Present day politics is not a pleasure filled garden of delights, its incestuous relationship with the media often turns schizophrenic; from preening attention seeking to mistrustful sulking and bitter resentfulness. By the end of the play one strongly empathises with how caught they all are in an intricate tangle of desire and deceit - both individually and collectively. No one can opt out of being responsible because that collectivity also includes us. Politicians and the media behave in the way that they do because of us, and our unrealistic expectations of them. We set a higher moral standard than we ourselves live by, and then hypocritically deplore and ridicule our political leaders when their flawed humanity is ignominiously revealed. In psychological terms I believe this would be called projection. This lingering perception is just one of the things that this superb and strongly engaging play conjures up.

Random Strange Things Overheard In Brighton

  • He still hasn't worn his thong! Why Not?
  • His Mother - she only took a photo of his hair - right - on her mobile - and now she's showing it to everyone ! - its really out of order
  • Thing is with me, once I get a bee in my bonnet about something, I get stuck I can't move - I dig my heals in - everything becomes just black or white - black - or - white - nothing else Well, perhaps you need to create a bit more grey. But I can't- I'm just that sort of person - if it says - Don't Park- you don't park.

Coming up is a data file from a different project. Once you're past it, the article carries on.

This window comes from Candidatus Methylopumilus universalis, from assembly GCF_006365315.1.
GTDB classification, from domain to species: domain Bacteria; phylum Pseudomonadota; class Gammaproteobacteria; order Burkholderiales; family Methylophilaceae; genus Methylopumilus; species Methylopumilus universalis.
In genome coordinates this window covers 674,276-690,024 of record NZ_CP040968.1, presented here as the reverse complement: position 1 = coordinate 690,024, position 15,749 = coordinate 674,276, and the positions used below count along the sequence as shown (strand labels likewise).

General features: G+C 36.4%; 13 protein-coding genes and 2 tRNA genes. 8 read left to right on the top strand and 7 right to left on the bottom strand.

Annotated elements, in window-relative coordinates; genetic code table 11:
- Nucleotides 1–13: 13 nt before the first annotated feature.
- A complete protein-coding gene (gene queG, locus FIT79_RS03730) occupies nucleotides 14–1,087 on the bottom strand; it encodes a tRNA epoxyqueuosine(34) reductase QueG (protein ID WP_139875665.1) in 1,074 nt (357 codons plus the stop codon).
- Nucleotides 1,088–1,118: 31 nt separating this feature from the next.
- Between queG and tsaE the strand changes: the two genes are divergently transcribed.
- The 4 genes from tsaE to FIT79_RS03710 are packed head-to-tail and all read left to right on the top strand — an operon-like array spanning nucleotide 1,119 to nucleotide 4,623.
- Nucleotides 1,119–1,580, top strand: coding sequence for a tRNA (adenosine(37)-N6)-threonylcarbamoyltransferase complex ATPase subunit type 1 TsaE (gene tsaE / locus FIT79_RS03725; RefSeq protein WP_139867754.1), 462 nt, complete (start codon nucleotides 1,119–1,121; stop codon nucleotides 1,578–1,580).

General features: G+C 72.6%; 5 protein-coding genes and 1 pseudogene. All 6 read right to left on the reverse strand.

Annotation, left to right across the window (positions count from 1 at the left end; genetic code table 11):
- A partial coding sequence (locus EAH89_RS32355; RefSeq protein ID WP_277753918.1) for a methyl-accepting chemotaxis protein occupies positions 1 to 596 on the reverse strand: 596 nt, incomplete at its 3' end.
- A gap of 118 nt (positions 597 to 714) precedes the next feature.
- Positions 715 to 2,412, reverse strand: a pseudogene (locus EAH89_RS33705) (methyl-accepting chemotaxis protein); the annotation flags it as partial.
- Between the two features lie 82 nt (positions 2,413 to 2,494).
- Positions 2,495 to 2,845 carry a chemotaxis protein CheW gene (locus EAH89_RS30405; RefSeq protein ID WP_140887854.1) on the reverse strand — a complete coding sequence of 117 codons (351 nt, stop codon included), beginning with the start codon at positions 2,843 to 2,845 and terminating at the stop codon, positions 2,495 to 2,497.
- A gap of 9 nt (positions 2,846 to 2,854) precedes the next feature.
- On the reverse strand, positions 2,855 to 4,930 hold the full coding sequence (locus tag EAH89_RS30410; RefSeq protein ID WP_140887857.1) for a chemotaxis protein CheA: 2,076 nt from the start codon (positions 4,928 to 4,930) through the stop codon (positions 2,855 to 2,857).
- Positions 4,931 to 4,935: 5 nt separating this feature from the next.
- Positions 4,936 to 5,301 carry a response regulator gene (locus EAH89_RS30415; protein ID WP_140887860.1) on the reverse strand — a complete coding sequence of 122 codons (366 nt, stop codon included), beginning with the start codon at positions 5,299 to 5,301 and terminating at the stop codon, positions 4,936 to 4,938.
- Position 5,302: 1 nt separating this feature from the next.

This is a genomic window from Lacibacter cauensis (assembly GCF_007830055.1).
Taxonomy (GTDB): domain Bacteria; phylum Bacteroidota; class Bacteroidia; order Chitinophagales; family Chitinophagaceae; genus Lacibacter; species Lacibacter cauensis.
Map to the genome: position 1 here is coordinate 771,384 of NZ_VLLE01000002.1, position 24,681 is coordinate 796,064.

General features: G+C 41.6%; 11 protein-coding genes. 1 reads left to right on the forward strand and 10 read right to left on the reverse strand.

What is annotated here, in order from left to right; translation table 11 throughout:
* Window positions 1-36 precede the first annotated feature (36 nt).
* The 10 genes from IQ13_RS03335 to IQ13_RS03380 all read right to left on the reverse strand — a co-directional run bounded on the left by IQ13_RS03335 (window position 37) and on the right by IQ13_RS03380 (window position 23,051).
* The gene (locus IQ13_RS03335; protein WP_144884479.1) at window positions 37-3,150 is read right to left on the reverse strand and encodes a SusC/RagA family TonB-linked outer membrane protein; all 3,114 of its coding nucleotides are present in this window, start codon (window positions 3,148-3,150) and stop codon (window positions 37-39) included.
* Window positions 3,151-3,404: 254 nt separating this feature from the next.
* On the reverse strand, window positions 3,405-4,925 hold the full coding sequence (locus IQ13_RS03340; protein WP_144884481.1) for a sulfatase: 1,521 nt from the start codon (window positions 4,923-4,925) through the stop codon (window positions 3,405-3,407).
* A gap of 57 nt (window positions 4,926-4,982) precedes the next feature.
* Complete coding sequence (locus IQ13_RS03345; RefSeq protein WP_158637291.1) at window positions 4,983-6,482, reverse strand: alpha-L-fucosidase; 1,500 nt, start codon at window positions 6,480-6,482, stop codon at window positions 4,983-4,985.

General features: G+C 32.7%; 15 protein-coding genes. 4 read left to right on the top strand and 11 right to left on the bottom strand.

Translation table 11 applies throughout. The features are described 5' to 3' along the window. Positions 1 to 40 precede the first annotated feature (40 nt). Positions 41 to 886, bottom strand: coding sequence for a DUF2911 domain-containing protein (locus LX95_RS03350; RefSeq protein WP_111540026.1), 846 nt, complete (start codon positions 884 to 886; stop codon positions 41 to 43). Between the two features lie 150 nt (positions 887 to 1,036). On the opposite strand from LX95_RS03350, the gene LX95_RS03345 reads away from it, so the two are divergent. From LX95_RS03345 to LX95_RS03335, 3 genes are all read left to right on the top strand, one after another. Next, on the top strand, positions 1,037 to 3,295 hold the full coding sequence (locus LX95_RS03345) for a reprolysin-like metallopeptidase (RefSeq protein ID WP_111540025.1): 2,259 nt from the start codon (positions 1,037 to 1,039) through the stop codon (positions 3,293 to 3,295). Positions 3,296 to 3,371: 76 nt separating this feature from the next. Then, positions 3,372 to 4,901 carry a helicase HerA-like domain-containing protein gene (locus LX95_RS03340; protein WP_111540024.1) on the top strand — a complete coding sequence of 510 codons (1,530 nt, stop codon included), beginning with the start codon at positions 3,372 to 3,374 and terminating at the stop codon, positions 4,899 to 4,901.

FEATURE 24 - 5 Good Things About Brighton

1) Paskins Guest House
David had raved about this place. Decorated in Art Deco style this guest house is a real gem. The hostess/proprietor was unfailingly kind, helpful and attentive. The breakfast choice, is not just your usual mini packs of cereal and palid racks of toast. To start with there was yogurt, a range of stewed fruits, cereals, and fruit juices. Followed by a cooked menu whose spectrum ranges from porridge, to fish, meat, vegetarian or vegan fried breakfasts. We had the vegetarian fried breakfast every day,which consisted of home made burger and sausage, fried mushrooms, baked beans, organic eggs and fried bread. All topped off with as much coffee as you could swallow. There was one day, I kid you not, when it got to the evening meal before we realised we'd gone completely without a midday meal. Our room though budget sized i.e. small, was perfectly adequate for lying in of a morning to watch old episodes of Will & Grace.